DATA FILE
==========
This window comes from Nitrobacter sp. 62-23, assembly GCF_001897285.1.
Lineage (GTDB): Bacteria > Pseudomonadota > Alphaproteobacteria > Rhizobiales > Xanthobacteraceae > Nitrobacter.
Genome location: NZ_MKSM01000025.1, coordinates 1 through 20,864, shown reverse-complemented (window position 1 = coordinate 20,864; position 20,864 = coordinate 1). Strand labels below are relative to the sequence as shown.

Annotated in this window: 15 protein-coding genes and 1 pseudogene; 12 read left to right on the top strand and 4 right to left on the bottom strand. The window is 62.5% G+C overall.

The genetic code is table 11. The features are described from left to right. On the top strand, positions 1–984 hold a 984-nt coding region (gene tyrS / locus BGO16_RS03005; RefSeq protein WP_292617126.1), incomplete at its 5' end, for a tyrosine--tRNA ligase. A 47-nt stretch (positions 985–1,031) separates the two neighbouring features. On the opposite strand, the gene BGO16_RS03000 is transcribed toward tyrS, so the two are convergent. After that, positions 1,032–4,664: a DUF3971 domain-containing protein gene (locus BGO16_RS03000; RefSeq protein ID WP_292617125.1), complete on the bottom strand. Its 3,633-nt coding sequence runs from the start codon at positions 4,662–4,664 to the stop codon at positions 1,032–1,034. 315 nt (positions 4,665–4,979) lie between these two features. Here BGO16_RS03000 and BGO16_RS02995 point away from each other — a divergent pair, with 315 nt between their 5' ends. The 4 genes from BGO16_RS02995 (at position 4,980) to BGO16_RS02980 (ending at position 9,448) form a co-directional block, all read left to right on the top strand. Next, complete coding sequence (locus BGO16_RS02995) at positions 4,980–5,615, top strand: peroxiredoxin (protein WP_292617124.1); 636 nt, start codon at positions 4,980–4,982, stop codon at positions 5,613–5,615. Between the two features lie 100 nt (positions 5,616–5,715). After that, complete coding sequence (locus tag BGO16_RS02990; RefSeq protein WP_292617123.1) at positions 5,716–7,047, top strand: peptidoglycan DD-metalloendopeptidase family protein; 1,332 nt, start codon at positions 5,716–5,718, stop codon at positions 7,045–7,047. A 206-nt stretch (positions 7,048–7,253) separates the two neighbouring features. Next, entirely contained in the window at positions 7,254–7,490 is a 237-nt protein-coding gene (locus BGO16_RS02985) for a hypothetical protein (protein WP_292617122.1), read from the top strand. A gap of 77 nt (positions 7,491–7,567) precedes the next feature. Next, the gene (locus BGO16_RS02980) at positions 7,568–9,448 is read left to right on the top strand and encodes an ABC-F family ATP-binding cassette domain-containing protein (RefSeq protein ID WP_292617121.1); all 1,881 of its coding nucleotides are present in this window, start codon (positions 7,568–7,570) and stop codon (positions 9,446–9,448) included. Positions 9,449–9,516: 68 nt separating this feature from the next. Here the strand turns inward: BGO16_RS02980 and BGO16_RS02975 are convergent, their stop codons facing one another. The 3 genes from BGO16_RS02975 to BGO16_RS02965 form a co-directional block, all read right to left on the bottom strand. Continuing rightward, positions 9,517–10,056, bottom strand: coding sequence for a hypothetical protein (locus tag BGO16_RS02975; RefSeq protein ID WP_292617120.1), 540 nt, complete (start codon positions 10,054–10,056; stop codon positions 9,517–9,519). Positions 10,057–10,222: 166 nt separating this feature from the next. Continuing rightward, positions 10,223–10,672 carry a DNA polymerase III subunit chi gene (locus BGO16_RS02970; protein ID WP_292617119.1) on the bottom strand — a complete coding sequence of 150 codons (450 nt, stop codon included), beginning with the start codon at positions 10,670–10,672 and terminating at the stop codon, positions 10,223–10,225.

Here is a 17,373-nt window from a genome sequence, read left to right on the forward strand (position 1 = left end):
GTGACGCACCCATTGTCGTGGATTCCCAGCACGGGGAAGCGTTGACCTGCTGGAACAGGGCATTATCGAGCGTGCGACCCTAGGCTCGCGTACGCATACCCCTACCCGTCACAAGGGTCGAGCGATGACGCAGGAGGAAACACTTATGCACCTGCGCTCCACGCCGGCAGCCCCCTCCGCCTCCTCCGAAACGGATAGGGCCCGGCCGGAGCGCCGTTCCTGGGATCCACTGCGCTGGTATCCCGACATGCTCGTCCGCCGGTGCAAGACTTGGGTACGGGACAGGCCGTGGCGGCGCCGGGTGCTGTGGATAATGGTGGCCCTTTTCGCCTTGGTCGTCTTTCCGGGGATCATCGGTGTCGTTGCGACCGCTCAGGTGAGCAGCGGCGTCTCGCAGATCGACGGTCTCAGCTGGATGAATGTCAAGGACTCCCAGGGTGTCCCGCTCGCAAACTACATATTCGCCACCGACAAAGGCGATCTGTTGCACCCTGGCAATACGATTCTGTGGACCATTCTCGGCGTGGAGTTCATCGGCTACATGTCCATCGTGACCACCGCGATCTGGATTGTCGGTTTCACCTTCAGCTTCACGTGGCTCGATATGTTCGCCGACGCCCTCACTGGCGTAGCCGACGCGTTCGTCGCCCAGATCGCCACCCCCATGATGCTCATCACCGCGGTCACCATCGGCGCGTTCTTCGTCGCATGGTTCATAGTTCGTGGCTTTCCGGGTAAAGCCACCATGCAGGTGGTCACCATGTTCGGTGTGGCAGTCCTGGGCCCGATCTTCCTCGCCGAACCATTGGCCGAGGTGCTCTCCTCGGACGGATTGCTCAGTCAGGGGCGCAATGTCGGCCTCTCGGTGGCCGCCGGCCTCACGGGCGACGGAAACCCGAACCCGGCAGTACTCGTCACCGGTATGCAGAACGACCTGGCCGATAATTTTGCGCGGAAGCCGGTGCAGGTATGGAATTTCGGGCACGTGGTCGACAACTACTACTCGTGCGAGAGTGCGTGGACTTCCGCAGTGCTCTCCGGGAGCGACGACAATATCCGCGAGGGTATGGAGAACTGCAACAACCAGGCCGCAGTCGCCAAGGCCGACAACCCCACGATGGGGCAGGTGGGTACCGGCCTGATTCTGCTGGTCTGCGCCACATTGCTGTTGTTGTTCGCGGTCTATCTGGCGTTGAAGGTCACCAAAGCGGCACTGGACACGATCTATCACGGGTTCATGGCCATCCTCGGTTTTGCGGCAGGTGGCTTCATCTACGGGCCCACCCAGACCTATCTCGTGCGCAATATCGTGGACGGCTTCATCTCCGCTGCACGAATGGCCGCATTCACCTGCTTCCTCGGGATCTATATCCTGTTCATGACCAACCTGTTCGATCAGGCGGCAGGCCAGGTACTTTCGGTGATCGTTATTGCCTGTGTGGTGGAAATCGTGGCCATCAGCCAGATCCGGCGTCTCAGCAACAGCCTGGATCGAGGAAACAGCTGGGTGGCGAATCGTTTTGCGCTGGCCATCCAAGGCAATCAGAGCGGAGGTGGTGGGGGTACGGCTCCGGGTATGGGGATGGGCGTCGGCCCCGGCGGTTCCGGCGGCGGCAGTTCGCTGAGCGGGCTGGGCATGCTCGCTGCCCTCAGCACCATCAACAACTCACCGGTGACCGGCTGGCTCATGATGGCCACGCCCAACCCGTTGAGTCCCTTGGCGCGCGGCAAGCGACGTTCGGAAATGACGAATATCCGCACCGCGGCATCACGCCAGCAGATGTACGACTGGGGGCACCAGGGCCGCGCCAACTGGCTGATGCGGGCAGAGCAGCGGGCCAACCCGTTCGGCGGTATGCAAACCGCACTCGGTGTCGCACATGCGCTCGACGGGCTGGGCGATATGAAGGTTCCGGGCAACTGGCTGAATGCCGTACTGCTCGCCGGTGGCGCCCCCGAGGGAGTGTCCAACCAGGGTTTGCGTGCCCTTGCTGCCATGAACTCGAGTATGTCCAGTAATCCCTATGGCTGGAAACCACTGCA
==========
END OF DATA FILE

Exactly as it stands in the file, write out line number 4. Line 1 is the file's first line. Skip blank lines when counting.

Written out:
Annotated in this window: 15 protein-coding genes and 1 pseudogene; 12 read left to right on the top strand and 4 right to left on the bottom strand. The window is 62.5% G+C overall.